Stolen farms stolen again

What is affected
Land Private
Type of violation Dispossession/confiscation
Date 02 June 2000
Region AFA [ Africa anglophone ]
Country Zimbabwe

Affected persons

Total 5600
Men 0
Women 0
Children 0
Proposed solution

Duty holder(s) /responsible party(ies)

Brief narrative

“We were forced to leave our communal areas where we could sustain ourselves and were dumped on large pieces of land which we cannot afford to utilise. Now the government is threatening to take back the same land,” fumes Kundai, a beneficiary of Zimbabwe’s land redistribution programme.

By Nkosana Dlamini,

Harare--Kundai is one of Zimbabwe’s black farmers given land seized from whites by the government. They now run the risk of losing it back to the government again because they`re failing to make productive use of it. Like many others, Kundai struggles every day to till hectares of land using an ox-drawn plough. Warning Until now the threat of re-redistribution has been just that - a threat. But recently it was revealed that Agriculture Minister Herbert Murerwa had given a farm back to a white farmer after it`s new black beneficiary had failed to utilise it.

“I want to warn all those who are not taking us seriously that we will repossess their farms if they do not do anything on them, expecting everything from the government,” Murerwa told a local online newspaper. The white farmer cannot be named for fear of victimisation by liberation war veterans, a militant section of President Robert Mugabe’s support base who spearheaded Mugabe’s violent land grab at the turn of the century.

Farm Machinery

The majority of poor land beneficiaries say the government has failed to fulfill its promises to supply them with the machinery needed to till large tracts of farmland. “They will never improve if there is no capital injection or resources,” said Kindness Paradza, a former legislator from Mugabe’s party, who is also a farmer.

Large quantities of farm machinery sourced in 2008 through Zimbabwe’s Reserve Bank were distributed mainly to Mugabe’s top allies within the government, the judiciary and the military. They were given tractors, harvesters and diesel power generators while the ordinary farmers without powerful connections got ox driven carts and hoes.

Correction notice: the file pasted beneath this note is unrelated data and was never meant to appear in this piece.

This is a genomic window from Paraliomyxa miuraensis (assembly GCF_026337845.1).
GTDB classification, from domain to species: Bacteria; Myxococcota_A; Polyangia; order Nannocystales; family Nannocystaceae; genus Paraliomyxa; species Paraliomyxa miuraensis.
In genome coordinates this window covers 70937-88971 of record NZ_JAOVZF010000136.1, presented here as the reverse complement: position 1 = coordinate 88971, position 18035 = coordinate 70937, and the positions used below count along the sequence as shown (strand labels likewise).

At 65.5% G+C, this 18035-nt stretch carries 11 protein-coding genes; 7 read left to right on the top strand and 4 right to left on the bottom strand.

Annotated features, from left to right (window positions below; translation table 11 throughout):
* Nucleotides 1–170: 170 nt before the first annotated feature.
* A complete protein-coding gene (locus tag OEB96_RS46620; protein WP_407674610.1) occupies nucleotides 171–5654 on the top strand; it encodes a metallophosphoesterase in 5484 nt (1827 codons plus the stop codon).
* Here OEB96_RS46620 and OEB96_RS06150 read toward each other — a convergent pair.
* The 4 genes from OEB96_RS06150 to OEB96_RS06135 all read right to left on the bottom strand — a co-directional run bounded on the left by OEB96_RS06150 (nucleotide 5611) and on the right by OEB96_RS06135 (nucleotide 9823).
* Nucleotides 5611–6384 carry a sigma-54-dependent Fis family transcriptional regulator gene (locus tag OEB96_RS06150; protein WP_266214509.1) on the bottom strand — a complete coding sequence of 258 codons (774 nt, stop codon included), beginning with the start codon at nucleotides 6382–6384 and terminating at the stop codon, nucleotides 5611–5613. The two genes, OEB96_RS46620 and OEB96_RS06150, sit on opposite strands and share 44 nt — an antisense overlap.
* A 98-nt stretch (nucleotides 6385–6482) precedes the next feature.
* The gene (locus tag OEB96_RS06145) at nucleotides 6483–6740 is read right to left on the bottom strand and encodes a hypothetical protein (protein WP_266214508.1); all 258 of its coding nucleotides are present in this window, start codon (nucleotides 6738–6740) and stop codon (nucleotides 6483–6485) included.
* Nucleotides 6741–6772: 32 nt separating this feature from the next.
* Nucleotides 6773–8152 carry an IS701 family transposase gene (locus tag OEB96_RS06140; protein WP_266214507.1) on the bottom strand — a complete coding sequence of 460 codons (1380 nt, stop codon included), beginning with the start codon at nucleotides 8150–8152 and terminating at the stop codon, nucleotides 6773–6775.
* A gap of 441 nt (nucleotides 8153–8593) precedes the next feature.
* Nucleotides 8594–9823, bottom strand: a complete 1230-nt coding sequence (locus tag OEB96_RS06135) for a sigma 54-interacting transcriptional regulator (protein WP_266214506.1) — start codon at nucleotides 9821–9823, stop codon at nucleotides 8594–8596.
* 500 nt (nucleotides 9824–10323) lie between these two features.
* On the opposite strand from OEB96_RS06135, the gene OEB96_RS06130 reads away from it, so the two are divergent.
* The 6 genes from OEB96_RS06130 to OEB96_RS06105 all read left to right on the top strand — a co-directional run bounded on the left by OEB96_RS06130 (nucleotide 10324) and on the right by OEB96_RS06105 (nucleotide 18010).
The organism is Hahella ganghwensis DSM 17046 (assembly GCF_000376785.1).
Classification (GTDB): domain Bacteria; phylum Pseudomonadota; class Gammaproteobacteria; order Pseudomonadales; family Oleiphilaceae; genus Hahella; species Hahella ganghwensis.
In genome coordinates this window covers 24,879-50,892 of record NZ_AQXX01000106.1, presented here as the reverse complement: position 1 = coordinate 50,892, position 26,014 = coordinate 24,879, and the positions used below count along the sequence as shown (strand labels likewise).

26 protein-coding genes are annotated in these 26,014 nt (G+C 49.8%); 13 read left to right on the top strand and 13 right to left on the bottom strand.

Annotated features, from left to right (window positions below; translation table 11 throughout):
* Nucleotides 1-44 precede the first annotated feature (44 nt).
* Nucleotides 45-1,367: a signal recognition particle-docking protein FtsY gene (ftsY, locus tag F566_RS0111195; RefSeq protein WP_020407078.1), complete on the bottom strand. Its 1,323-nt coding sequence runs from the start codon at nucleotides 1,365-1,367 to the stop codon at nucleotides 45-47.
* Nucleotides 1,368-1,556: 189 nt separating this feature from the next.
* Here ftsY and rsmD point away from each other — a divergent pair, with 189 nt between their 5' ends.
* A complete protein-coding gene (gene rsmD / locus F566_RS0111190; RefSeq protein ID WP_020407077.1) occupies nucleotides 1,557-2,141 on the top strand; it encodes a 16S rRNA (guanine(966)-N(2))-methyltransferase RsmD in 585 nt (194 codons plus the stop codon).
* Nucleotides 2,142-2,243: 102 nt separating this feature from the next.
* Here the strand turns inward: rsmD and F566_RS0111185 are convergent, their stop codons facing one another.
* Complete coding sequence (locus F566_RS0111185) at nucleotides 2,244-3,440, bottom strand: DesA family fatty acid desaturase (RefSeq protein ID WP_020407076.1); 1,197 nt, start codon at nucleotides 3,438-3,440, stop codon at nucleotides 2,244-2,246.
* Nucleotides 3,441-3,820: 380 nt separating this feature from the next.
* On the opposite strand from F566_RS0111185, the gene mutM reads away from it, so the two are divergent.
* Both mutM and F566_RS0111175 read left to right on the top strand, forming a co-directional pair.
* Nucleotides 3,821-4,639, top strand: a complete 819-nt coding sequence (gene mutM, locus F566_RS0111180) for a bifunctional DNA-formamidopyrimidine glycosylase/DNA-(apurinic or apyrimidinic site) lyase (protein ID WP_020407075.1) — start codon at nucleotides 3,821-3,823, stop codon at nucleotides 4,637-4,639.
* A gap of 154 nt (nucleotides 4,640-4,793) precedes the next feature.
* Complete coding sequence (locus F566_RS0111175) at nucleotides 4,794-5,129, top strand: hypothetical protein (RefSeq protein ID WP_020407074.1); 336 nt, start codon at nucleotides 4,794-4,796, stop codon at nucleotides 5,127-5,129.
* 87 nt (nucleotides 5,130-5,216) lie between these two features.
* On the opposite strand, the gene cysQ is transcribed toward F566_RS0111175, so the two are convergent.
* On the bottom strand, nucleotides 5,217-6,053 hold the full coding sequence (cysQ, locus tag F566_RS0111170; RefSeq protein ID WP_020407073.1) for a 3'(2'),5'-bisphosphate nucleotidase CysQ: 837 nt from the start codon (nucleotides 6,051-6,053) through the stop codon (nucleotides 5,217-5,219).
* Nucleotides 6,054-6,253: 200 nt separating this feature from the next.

Seeds, diesel, fertilisers and other chemicals were also given freely to some black farmers in an effort to boost agricultural produce. The problem is that the top officials who benefited never took farming seriously. They would resell the chemicals and diesel on the black market for a quick buck.

Zimbabwean banks also have refused to give loans to poor black farmers, most of whom lack the expertise and capital to work the land on a commercial scale. Secret lease deals Now, the government wants the black farmers who did receive support to plough back their profits into farming.

Following threats by the government, some land beneficiaries have entered into secret lease deals with the former land owners. But this has sparked fury within Mugabe’s regime, which is at pains to convince the world the land re-distribution programme has been successful.

The fast-track land seizure campaign that began in 2000 was marred by violence, murder, theft and arson. Out of more than 6000 white farmers in Zimbabwe in 2000, less than 400 still occupy their land. Zimbabwe’s economy is said to have shrunk by 50 percent following the destruction of agriculture, the mainstay of the Zimbabwean economy.

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